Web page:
Friday, December 30, 2016

Wolf Lake (1980)

It’s hard not to compare this outdoor thriller with Columbia’s OPEN SEASON, the Peter Fonda film. Both are obscure productions about middle-aged men on a hunting excursion into Canada who stalk a younger man and woman as prey. WOLF LAKE, written and directed by western veteran Burt Kennedy (SUPPORT YOUR LOCAL SHERIFF), is the better film with better defined characters and a more proficient layering of mood upon the action.

Rod Steiger (IN THE HEAT OF THE NIGHT), who never wore a toupee that didn’t look like a dust bunny swept from behind his basement’s water heater, plays a war veteran who brings along Marine buddies Richard Herd (ALL THE PRESIDENT’S MEN), Jerry Hardin (THE HOT SPOT), and Paul Mantee (ROBINSON CRUSOE ON MARS) on his annual vacation into the wilderness. Residing in the next cabin are bearded David Huffman (BLOOD BEACH) and his girlfriend Robin Mattson (BONNIE’S KIDS).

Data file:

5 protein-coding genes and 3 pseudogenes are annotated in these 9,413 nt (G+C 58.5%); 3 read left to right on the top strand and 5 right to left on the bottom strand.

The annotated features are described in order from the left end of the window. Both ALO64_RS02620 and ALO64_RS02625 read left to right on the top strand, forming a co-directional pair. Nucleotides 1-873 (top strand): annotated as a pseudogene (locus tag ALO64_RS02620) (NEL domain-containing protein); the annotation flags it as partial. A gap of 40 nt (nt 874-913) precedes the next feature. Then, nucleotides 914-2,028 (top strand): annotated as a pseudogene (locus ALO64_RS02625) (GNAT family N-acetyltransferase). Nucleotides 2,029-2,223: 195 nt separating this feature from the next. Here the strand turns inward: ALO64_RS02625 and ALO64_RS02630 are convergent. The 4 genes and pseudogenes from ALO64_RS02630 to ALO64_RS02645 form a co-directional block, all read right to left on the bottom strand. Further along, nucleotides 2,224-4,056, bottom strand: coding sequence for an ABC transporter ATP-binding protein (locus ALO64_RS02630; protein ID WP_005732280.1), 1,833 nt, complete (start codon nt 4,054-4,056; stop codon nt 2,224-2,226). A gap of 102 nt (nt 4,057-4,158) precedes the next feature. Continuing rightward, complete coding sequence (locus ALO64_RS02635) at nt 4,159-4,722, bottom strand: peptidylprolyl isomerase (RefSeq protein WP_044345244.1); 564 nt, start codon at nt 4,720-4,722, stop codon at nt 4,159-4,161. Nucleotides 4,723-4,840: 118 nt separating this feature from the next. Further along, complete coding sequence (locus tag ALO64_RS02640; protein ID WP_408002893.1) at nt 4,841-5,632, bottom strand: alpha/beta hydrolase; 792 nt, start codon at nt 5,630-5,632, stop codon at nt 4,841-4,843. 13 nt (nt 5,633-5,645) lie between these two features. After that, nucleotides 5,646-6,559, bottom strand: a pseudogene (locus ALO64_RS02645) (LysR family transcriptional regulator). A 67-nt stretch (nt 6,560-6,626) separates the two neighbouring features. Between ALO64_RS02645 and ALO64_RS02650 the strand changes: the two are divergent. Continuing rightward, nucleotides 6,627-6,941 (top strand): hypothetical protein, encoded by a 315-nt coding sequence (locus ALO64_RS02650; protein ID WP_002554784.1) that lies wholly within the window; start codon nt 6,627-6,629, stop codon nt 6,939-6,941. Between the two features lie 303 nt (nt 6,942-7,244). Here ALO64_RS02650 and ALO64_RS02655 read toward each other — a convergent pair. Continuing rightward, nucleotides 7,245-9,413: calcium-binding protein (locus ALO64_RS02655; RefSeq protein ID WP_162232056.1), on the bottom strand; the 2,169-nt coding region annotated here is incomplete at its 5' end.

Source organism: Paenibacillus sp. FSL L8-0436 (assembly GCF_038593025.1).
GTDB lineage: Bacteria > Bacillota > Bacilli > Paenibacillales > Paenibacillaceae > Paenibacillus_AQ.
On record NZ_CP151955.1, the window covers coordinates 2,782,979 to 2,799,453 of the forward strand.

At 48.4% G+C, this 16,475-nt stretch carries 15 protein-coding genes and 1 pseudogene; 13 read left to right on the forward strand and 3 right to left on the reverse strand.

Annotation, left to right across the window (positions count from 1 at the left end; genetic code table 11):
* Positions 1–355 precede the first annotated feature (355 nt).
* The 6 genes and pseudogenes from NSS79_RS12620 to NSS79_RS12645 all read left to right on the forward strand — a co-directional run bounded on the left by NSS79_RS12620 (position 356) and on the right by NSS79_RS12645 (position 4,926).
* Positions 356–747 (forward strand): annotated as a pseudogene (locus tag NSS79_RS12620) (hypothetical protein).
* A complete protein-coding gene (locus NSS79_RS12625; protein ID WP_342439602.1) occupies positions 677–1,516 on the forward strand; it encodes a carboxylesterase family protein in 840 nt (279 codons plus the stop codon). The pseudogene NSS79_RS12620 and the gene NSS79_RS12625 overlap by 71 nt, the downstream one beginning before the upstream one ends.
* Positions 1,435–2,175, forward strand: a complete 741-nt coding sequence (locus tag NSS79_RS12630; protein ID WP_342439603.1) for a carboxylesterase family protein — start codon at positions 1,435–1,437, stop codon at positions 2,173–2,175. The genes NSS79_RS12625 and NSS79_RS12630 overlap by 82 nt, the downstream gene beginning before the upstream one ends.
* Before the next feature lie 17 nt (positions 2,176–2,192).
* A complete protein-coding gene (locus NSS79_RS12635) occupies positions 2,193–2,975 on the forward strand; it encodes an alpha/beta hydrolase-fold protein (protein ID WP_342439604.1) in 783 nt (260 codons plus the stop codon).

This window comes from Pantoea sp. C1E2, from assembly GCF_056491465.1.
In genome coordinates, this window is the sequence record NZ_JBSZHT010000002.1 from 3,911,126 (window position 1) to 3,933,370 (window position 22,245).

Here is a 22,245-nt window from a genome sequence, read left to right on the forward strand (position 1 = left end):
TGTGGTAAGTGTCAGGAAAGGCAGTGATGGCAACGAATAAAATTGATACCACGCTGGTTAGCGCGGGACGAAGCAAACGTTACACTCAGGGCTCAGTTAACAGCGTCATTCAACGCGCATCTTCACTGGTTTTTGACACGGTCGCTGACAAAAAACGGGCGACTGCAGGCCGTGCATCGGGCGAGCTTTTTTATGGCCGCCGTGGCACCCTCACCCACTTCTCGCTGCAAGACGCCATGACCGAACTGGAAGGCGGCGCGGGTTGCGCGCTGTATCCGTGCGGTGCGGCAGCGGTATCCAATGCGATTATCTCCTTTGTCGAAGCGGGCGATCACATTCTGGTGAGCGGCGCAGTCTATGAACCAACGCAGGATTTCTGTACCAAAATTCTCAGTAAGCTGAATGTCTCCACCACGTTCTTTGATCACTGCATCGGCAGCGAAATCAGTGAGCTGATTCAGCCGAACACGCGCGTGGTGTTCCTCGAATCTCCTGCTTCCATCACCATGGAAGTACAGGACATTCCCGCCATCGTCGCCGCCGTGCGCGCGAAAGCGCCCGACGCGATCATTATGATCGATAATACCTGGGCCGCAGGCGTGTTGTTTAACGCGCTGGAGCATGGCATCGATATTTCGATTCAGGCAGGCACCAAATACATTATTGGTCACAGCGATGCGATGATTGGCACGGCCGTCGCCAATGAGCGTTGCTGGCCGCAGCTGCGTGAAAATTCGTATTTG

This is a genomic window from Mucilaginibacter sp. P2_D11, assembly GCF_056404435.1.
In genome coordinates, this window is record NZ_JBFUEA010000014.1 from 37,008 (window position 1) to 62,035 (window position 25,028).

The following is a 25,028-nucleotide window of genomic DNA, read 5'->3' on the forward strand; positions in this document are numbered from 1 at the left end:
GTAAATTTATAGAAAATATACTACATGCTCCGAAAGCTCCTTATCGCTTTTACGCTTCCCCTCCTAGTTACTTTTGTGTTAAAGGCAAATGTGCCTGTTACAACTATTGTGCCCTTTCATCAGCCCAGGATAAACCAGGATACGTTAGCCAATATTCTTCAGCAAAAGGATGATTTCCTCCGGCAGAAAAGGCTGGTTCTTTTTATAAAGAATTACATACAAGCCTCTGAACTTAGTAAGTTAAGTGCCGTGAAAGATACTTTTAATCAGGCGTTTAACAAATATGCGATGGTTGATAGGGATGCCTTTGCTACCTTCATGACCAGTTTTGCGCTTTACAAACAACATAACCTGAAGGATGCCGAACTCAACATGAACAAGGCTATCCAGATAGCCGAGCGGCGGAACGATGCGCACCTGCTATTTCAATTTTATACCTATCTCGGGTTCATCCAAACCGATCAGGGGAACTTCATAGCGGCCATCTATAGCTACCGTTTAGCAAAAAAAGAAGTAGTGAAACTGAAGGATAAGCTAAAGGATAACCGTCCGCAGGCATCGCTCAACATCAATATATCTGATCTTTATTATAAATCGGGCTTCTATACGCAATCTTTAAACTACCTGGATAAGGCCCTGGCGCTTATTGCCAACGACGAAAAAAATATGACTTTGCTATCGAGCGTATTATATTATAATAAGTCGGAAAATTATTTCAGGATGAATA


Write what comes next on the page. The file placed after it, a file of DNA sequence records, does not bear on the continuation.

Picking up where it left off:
Put off by Huffman’s beard and the discovery that the young couple are living together and unmarried, the conservative Steiger, whose son died in Vietnam, blows off steam by giving the kids a hard time. But when he also learns Huffman is an Army deserter, the harassment grows meaner and uglier, pushing the pacifist Huffman into a STRAW DOGS scenario in which violence can only be countered with greater violence.

While WOLF LAKE, symbolically set in the bicentennial year of 1976, makes clear that Steiger and his buddies are the villains, Kennedy takes care to let both sides make their case. Huffman is no coward, but left Vietnam after witnessing horrific atrocities that made him question his and his country’s role in the war. Steiger, too often an unconvincing ham, is slightly more restrained than usual and completely believable as his rage boils over into psychosis.

Kennedy asks the audience to swallow a lot. Sure, Steiger’s character is tumbling into madness, but Hardin, Mantee, and Herd seem to be playing decent guys, and their sudden transformation into drooling rapists is hard to believe. Kennedy makes up for any minor plot discrepancies with a thrilling third act that finally lapses into cliche. Huffman, a drip of a leading man in BLOOD BEACH, is more effective here, easily holding his own with the blustery Steiger in their scenes together.

No comments: